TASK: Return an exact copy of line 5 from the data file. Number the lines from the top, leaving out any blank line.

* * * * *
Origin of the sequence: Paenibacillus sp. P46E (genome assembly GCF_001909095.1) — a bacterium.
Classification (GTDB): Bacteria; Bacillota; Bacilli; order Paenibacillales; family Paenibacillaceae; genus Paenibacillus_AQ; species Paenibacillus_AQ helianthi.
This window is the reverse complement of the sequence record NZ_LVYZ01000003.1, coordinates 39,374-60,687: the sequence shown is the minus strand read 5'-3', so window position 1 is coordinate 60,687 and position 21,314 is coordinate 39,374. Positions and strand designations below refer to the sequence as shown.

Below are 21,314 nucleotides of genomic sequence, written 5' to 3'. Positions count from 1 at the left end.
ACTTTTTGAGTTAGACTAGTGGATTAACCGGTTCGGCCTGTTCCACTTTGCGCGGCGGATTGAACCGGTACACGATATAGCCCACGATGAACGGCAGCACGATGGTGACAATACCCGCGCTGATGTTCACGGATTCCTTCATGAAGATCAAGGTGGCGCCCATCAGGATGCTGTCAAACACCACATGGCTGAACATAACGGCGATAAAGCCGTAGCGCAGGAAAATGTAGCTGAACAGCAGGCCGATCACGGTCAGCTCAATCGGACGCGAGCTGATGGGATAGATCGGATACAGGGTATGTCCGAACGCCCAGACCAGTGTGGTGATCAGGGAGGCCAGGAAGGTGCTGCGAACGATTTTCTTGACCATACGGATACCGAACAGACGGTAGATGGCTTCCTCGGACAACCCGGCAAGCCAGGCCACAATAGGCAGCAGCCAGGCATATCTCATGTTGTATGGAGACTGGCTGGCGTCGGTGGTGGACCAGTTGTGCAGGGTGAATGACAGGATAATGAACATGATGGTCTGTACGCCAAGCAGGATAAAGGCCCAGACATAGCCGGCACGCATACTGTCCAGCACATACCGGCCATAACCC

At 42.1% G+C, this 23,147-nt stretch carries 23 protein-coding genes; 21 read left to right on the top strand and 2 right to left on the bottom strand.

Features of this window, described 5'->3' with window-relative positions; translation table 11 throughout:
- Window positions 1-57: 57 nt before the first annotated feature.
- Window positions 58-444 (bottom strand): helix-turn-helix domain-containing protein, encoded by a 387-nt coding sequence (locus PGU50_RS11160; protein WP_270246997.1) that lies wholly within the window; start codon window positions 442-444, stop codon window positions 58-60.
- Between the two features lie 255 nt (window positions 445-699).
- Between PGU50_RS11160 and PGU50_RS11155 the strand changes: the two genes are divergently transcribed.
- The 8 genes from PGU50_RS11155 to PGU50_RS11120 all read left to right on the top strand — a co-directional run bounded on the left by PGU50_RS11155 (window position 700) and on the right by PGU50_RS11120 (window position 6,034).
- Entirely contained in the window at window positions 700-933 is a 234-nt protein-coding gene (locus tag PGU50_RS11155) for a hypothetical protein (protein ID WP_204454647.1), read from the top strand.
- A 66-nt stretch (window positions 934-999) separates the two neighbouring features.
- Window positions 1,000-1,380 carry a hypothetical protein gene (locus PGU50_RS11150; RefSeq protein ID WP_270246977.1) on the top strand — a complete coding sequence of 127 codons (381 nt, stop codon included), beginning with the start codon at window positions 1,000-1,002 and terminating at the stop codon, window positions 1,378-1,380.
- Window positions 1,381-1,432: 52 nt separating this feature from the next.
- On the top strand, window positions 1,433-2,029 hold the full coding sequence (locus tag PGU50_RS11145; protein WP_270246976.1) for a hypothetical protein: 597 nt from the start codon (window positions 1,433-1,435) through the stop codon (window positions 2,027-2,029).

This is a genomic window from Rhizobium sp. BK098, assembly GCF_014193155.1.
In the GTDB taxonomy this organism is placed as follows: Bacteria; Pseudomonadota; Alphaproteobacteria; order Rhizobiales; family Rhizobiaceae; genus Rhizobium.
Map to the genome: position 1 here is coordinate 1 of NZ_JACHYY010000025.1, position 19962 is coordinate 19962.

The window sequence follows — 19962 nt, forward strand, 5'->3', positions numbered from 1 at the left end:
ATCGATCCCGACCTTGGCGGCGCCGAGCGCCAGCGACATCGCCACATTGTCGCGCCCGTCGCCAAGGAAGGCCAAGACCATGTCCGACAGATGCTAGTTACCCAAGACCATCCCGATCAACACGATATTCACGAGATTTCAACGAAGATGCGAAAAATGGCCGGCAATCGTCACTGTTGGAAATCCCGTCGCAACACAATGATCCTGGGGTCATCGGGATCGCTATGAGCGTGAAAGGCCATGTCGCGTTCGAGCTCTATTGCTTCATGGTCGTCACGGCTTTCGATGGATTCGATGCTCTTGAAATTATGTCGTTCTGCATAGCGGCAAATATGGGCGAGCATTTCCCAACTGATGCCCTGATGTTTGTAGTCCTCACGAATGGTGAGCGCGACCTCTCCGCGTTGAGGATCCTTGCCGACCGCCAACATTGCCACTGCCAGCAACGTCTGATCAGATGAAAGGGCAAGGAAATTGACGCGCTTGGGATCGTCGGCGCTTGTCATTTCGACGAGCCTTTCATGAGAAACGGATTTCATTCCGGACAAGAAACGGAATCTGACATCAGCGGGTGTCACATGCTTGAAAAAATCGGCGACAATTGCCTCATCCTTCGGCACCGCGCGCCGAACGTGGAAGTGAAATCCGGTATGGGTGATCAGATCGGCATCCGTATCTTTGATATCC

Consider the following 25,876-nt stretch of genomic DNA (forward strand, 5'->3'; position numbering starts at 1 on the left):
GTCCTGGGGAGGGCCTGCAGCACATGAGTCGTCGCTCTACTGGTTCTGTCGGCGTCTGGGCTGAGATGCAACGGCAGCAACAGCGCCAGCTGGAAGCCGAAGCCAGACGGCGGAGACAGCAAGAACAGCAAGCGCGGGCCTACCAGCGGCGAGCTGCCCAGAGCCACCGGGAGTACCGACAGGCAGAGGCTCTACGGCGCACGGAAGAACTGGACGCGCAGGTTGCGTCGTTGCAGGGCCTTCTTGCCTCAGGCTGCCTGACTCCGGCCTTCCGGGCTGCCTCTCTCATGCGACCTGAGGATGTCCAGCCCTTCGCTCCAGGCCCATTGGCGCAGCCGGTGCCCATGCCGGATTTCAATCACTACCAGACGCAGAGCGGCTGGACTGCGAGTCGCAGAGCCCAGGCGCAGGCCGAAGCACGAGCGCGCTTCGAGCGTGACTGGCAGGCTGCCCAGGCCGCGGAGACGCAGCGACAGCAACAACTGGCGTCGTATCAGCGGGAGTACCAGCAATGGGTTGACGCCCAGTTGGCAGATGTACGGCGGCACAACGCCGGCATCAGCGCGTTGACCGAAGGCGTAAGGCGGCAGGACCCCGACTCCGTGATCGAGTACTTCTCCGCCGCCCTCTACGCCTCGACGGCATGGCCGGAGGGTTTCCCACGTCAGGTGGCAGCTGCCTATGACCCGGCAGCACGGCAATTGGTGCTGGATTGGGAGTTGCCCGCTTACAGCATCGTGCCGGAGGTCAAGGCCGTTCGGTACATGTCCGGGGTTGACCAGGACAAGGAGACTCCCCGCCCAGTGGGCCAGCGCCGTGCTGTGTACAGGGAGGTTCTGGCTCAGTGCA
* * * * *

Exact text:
ACTTTTTGAGTTAGACTAGTGGATTAACCGGTTCGGCCTGTTCCACTTTGCGCGGCGGATTGAACCGGTACACGATATAGCCCACGATGAACGGCAGCACGATGGTGACAATACCCGCGCTGATGTTCACGGATTCCTTCATGAAGATCAAGGTGGCGCCCATCAGGATGCTGTCAAACACCACATGGCTGAACATAACGGCGATAAAGCCGTAGCGCAGGAAAATGTAGCTGAACAGCAGGCCGATCACGGTCAGCTCAATCGGACGCGAGCTGATGGGATAGATCGGATACAGGGTATGTCCGAACGCCCAGACCAGTGTGGTGATCAGGGAGGCCAGGAAGGTGCTGCGAACGATTTTCTTGACCATACGGATACCGAACAGACGGTAGATGGCTTCCTCGGACAACCCGGCAAGCCAGGCCACAATAGGCAGCAGCCAGGCATATCTCATGTTGTATGGAGACTGGCTGGCGTCGGTGGTGGACCAGTTGTGCAGGGTGAATGACAGGATAATGAACATGATGGTCTGTACGCCAAGCAGGATAAAGGCCCAGACATAGCCGGCACGCATACTGTCCAGCACATACCGGCCATAACCC